As of the census of 2010, there were 16,896 people, 6,476 households, and 4,020 families residing in the city. The population density was 1,586.5 inhabitants per square mile (612.6/km2). There were 7,338 housing units at an average density of 689.0 per square mile (266.0/km2). The racial makeup of the city was 80.4% White, 0.8% African American, 3.7% Native American, 1.9% Asian, 0.3% Pacific Islander, 8.0% from other races, and 4.9% from two or more races. Hispanic or Latino of any race were 15.8% of the population.
There were 6,476 households, of which 33.1% had children under the age of 18 living with them, 39.9% were married couples living together, 15.0% had a female householder with no spouse present, 7.1% had a male householder with no spouse present, and 37.9% were non-families. 29.2% of all households were made up of individuals, and 10.8% had someone living alone who was 65 years of age or older. The average household size was 2.56 and the average family size was 3.10.
The median age in the city was 35.6 years. 24.9% of residents were under the age of 18; 10.5% were between the ages of 18 and 24; 25.8% were from 25 to 44; 26% were from 45 to 64; and 13% were 65 years of age or older. The gender makeup of the city was 49.8% male and 50.2% female.
|Wikisource has the text of a 1921 Collier's Encyclopedia article about Aberdeen.|
The city's school district has two high schools: J. M. Weatherwax High School, or Aberdeen High School as it is now called; and Harbor High School, an alternative high school with an enrollment exceeding 200 students. Aberdeen High has a long-time school sports rivalry with nearby Hoquiam High School.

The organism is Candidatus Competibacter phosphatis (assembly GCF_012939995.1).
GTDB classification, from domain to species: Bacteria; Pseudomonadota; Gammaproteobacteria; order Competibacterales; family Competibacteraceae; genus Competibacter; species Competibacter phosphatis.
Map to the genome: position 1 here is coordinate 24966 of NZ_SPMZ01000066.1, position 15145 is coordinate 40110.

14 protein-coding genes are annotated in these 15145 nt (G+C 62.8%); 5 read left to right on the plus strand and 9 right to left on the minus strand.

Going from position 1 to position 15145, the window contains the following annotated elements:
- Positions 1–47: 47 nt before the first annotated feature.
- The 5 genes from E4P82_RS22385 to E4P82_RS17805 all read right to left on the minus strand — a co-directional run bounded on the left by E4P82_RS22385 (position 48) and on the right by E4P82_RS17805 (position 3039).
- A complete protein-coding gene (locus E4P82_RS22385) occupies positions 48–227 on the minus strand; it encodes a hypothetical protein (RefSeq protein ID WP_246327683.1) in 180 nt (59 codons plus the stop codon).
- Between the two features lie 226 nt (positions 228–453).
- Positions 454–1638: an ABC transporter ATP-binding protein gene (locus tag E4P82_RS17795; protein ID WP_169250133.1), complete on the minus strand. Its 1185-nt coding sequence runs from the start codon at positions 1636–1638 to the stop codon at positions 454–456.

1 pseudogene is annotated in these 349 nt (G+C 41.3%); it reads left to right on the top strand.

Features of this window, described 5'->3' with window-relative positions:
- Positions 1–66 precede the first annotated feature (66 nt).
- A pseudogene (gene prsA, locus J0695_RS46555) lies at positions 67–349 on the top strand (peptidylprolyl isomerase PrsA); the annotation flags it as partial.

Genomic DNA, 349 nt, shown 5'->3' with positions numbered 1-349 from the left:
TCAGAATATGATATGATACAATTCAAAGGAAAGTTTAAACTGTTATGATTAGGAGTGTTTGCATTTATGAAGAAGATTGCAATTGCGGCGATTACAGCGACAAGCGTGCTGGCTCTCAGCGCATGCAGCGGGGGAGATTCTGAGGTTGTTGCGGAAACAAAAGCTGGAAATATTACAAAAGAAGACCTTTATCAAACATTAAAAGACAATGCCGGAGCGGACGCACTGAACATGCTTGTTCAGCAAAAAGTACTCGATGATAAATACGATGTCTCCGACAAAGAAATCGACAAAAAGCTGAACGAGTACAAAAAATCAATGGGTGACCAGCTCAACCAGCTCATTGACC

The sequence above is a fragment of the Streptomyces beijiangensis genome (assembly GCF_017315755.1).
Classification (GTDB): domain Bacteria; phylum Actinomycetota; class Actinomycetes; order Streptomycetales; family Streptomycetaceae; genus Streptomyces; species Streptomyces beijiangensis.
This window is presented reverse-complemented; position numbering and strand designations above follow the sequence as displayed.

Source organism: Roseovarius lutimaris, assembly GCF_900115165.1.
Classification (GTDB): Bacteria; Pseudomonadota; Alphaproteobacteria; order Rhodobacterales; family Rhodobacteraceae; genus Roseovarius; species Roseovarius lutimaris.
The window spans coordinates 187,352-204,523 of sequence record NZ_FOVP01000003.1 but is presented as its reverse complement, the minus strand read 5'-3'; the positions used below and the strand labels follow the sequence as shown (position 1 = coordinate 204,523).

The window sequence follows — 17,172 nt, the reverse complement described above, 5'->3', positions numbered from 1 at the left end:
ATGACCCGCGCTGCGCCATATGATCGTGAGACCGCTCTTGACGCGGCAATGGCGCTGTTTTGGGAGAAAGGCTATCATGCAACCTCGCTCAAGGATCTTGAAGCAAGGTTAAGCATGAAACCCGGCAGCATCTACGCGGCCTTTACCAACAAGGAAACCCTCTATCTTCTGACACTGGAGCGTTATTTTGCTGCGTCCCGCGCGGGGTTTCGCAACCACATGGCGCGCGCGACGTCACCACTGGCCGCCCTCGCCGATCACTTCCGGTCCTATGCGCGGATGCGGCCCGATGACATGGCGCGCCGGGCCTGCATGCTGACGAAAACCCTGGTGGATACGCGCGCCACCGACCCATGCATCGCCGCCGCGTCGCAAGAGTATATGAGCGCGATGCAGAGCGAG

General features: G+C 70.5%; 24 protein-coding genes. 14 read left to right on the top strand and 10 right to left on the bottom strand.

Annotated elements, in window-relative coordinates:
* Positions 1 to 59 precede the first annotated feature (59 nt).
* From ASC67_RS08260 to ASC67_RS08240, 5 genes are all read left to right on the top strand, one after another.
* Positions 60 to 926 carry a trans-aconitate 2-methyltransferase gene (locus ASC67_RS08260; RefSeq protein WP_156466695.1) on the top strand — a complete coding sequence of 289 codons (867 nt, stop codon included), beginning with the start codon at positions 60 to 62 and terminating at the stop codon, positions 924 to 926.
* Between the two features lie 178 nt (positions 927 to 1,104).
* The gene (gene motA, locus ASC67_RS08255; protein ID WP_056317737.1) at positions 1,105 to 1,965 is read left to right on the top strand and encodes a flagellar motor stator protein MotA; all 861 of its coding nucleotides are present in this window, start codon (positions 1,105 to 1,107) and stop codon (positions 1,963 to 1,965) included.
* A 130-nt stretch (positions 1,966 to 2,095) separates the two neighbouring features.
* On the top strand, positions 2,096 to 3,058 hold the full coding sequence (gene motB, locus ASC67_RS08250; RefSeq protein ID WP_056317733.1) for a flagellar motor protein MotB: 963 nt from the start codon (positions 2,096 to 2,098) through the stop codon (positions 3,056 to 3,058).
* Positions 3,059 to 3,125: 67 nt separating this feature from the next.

In 2002, the Weatherwax building of Aberdeen High School, built in 1909, burned to the ground in an act of arson. The new building was completed in 2007 and held its grand opening on August 25, 2007.
Aberdeen School District also consists of one junior high: Miller Junior High; five elementary schools: Central Park Elementary, McDermoth Elementary, Stevens Elementary, AJ West Elementary and Robert Gray Elementary; and one Roman Catholic parochial school: St. Mary's Catholic School.
Aberdeen is home to Grays Harbor College, located in south Aberdeen, and is represented by the Charlie Choker mascot. The college emphasizes student opportunities and has resources to help students transfer to a four-year college to complete a degree.
Aberdeen has the largest public library in Grays Harbor County, which is operated as part of the Timberland Regional Library system. The city originally had a Carnegie library that was opened in 1908 and replaced in 1966 by the current building, which underwent extensive renovations in 2000.
The city's museum was located in a historic armory building that was built in 1922. The building and the museum's collections were destroyed in a major fire in June 2018, including an exhibit on Nirvana. It was the latest of several major fires to have affected Aberdeen.
- Robert Arthur, actor and gay rights activist
- Elton Bennett, artist
- Mark Bruener, NFL football player
- Carrie Goldberg, attorney, author
- Trisha Brown, choreographer
- Hank Woon, author, game designer, screenwriter
- Jeff Burlingame, journalist and author
- Robert Cantwell, novelist
- Colin Cowherd, sports media personality
- Calvin Fixx, writer
- Lee Friedlander, artist and photographer
- Victor Grinich, pioneer of Silicon Valley
- Walt Morey, writer and creator of Gentle Ben
- Robert Motherwell, painter of New York School
- Ed Murray, Democratic politician and Mayor of Seattle 2014-17
- Peter Norton, computer programmer
- Douglas Osheroff, winner of Nobel Prize in Physics
- Craig Raymond, basketball player, 12th pick of 1967 NBA draft
- Wesley Carl Uhlman, politician
- John Workman, writer, artist
- The Doobie Brothers' Patrick Simmons
- Melvins, specifically Dale Crover and Matt Lukin
- Nirvana, specifically Kurt Cobain and Krist Novoselic
- Kurdt Vanderhoof of Metal Church, the Lewd and Presto Ballet
- Chris Freeman of Pansy Division
- Leroy Virgil of Hellbound Glory